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Aug. 6 2007 12:00 AM

Perhaps not since the days of Prohibition has there been a more nationalized movement to ban a food substance. Where the Prohibition movement failed to gain wide public support for the evils of alcohol consumption, today's new Public Health Enemy #1, trans fat, is widely accepted as "bad" for the health of society.


Trans fats, however, are not alone in being labeled as a "bad for you" ingredient. On the consumer hit list sugar, high fructose corn syrup and trans fats have been pushed to the forefront of "bad ingredient" lists by their public censorship from schools (soda) and trans fats from restaurants (e.g., New York City, Chicago and a growing list of cities across America).


In the process of censoring various products and ingredients, a host of consumer myths and beliefs about the effects of such ingredients on the human body have been forced into the average consumer's thinking, whether invited or not. While those consumers most active in the "core" of wellness lifestyles are already contemplating the effects and sources of trans fats, sugar and high fructose corn syrup, average Americans (those in the mid-level and periphery) have typically added concerns and anxieties about such ingredients to the other worries in their lives. This means that trans fats, while broadly understood as "bad fats" with hazy associations to clogged arteries, heart disease and obesity, are still being incorporated into the larger "food anxiety" constructs that plague the average citizen. At the same time, what we have found with regard to trans fats is that as a specific concern they are certainly on the collective consumer radar:



  • Awareness of trans fats today has increased from when we measured it three years ago: Whereas 83% of Americans had heard of "trans fats" in 2004, today a full 94% of Americans are familiar with the term.
  • Connections between "trans fats" and the term "unhealthy" have also increased in the population: Whereas 14% of the population thought "trans fats" were one of the healthy fats in 2004, only 7% say so today.



"Good" Fat, "Bad" Fat: Confusion at Close Range


While at high altitude consumers show awareness and concern for trans fats, at the granular level we still see consumers confused about the specifics of what makes up a "good" fat or a "bad" fat: In unaided commentary consumers will readily describe olive oil, nuts and canola oil as what they deem to be the top three "good" fats; while in reverse, top descriptions of "bad" fats include trans fats, saturated fats and butter. Interestingly, butter makes both the good and the bad fat list, and along with nuts and vegetable oil, we see that several commonly used ingredients still provide room for consternation in the minds of consumers as to which ingredients they should be "watching" when it comes to trans fat avoidance, diet behaviors and potential threats to their health.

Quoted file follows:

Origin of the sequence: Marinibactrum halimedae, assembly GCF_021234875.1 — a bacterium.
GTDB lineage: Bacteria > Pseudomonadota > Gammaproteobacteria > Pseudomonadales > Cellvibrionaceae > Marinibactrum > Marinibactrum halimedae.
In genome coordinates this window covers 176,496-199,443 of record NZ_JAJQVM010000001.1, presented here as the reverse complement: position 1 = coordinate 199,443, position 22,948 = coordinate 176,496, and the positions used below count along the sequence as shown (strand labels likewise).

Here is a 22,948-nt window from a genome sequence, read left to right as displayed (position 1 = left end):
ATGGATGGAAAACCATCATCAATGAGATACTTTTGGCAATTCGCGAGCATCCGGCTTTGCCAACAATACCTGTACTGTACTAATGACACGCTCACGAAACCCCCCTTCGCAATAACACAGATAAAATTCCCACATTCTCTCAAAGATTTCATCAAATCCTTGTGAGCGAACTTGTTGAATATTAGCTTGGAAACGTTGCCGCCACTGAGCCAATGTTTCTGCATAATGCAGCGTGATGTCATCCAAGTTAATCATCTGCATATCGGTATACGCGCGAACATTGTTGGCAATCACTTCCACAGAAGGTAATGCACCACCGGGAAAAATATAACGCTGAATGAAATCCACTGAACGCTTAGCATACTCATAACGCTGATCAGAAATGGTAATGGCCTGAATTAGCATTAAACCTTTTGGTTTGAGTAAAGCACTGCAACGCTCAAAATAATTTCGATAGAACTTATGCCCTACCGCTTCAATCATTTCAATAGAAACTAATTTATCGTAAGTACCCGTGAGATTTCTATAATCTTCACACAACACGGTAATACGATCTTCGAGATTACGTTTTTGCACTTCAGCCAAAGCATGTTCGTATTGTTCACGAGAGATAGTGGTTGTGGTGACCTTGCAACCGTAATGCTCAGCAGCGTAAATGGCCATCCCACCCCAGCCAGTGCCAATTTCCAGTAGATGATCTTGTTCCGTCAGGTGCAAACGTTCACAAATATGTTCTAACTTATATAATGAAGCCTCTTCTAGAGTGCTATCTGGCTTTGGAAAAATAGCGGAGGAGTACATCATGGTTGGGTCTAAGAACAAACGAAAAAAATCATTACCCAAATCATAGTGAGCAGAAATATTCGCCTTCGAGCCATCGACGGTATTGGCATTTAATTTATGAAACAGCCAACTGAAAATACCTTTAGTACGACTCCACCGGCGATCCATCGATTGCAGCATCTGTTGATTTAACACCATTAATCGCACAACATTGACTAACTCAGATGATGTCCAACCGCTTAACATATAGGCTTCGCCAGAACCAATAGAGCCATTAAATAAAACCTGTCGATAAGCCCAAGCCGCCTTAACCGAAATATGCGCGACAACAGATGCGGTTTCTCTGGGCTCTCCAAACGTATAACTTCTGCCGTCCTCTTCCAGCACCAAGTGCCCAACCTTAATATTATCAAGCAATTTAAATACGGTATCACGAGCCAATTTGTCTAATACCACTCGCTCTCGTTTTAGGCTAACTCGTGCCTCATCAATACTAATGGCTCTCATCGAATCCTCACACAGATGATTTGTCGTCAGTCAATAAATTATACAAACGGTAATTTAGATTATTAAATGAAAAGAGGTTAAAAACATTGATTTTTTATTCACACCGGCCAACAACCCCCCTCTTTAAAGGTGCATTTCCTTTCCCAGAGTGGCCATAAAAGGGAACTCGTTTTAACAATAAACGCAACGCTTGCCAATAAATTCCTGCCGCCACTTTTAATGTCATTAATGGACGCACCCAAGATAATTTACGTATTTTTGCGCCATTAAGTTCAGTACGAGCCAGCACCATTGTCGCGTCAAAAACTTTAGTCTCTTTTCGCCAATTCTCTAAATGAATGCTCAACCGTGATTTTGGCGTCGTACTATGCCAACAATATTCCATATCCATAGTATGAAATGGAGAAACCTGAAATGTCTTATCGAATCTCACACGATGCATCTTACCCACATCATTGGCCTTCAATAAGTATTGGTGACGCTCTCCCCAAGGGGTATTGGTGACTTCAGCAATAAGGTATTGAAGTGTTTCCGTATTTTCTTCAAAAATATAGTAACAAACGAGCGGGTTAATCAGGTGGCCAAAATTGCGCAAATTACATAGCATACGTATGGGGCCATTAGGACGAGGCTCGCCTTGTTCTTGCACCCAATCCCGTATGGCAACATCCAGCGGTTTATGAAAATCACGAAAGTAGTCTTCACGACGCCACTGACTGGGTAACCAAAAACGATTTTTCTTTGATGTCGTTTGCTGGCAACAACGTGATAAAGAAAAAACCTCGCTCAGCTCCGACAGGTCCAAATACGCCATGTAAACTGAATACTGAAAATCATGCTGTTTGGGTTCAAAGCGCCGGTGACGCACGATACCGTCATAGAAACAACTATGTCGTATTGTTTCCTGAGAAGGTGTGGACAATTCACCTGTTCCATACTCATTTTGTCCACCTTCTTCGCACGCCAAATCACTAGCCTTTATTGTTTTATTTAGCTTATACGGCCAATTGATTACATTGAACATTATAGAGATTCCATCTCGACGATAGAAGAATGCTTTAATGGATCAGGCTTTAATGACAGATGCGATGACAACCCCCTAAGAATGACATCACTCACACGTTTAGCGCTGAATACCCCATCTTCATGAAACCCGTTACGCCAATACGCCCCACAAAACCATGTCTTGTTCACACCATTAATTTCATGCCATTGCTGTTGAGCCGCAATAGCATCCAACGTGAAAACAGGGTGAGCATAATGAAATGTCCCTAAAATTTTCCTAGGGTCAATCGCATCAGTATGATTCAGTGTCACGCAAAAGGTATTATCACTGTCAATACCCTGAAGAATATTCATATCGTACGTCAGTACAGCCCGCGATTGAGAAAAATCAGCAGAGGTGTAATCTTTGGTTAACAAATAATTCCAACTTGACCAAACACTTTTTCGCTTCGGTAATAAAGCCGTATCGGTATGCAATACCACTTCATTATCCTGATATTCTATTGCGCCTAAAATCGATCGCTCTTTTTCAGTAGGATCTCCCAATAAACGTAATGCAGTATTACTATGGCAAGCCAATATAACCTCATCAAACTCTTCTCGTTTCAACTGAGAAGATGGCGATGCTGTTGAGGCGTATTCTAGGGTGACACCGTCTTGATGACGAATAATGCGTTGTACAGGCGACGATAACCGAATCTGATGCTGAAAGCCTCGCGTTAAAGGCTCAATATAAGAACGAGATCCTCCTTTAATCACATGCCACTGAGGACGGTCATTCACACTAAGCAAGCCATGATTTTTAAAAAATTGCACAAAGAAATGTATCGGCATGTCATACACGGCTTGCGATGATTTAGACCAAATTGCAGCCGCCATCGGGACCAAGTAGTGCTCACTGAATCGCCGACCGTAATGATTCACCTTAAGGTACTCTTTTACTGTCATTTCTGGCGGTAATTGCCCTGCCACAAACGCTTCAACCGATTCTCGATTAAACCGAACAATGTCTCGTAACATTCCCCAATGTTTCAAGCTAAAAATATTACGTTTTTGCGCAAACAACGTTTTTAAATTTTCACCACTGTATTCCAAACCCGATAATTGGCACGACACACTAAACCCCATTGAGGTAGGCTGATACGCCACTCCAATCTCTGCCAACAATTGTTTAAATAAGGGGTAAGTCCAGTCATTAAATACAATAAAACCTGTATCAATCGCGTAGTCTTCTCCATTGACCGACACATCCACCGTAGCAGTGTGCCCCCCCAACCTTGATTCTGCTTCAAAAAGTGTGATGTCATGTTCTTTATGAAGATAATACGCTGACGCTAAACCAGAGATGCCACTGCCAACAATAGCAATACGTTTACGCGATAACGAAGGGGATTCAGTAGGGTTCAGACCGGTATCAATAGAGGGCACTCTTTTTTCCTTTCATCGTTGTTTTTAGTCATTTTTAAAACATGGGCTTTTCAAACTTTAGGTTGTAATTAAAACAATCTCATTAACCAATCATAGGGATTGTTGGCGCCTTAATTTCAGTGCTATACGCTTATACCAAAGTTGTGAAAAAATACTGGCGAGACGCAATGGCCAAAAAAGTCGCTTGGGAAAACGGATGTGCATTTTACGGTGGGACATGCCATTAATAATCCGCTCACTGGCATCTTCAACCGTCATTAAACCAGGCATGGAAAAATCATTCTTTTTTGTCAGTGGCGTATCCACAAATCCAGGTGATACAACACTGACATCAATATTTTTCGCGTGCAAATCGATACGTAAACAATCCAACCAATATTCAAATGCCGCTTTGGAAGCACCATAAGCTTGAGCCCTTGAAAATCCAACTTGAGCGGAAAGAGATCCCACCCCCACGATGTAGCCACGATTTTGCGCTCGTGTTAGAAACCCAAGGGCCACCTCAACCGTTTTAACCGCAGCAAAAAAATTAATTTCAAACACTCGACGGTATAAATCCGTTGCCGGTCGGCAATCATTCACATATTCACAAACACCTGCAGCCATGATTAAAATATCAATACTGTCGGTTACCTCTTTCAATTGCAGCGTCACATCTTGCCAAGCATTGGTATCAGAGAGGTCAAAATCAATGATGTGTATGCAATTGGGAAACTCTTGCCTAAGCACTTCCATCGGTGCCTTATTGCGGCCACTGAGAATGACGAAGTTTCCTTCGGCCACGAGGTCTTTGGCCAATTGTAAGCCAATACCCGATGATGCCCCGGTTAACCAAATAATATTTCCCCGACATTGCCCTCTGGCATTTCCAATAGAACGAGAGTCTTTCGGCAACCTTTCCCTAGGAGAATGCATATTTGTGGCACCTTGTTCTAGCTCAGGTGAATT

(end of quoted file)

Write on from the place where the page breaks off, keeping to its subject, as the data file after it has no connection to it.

Another interesting notion about trans fats among consumers that reflects the infancy of the topic in their minds is that they appear more concerned about trans fats in packaged foods than they do with meals when dining out: 72% of consumers currently agree with the statement: "Trans fats are a big problem in packaged foods" vs. 50% agreeing with the statement: "I'm more concerned about trans fats when eating away from home."


This noticeable, though slight, disparity between consumer concerns about trans fats in packaged food and restaurant settings is likely due to the relative newness of consumers being "taught" that restaurants products, such as fried foods, are a significant potential source of trans fats. While consumers will readily say they are avoiding trans fats by avoiding "anything fried" these new teachings can be compared to long-term consumer purchase and use of packaged goods and a historic cultural focus on discerning "fat" content in packaged goods ingredient lists. The availability of ingredient lists themselves also plays a likely role in influencing current distinctions between concerns for trans fats in packaged goods compared to restaurant products since packaged goods are required to carry an ingredient panel and only a handful of restaurants currently offer easily accessible nutritional information for their meals. It is possible that as restaurant operators become more transparent about their operations and ingredients that consumer awareness and concern for high sugar, salt and fat/trans fat ingredients will increase.


Putting Trans Fats in Context


Consumer awareness and concern about trans fats is greater today than it was three years ago. While consumers will readily list what they believe are good and bad fats, Americans are still developing strategies and internal rankings of importance for how to seek out or avoid bad fats. The reality is that for many Americans concern for trans fats in foods is just one of many health worries - along with obesity and heart disease - with which to cope on a daily or routine basis. While public programs seek to banish trans fats from various products and sources, the diversity of causes for obesity, both imagined and real, are much more complex than any one ingredient source.


We are on the doorstep of a new era in how food products are made, marketed and sold, pushed there by consumers in their quest for higher quality food products and experiences so they can realize their overarching wellness goal to live the "good life." When looking through this lens, we can see there is no room for trans fat to exist in the marketplace of the near or distant future.


 

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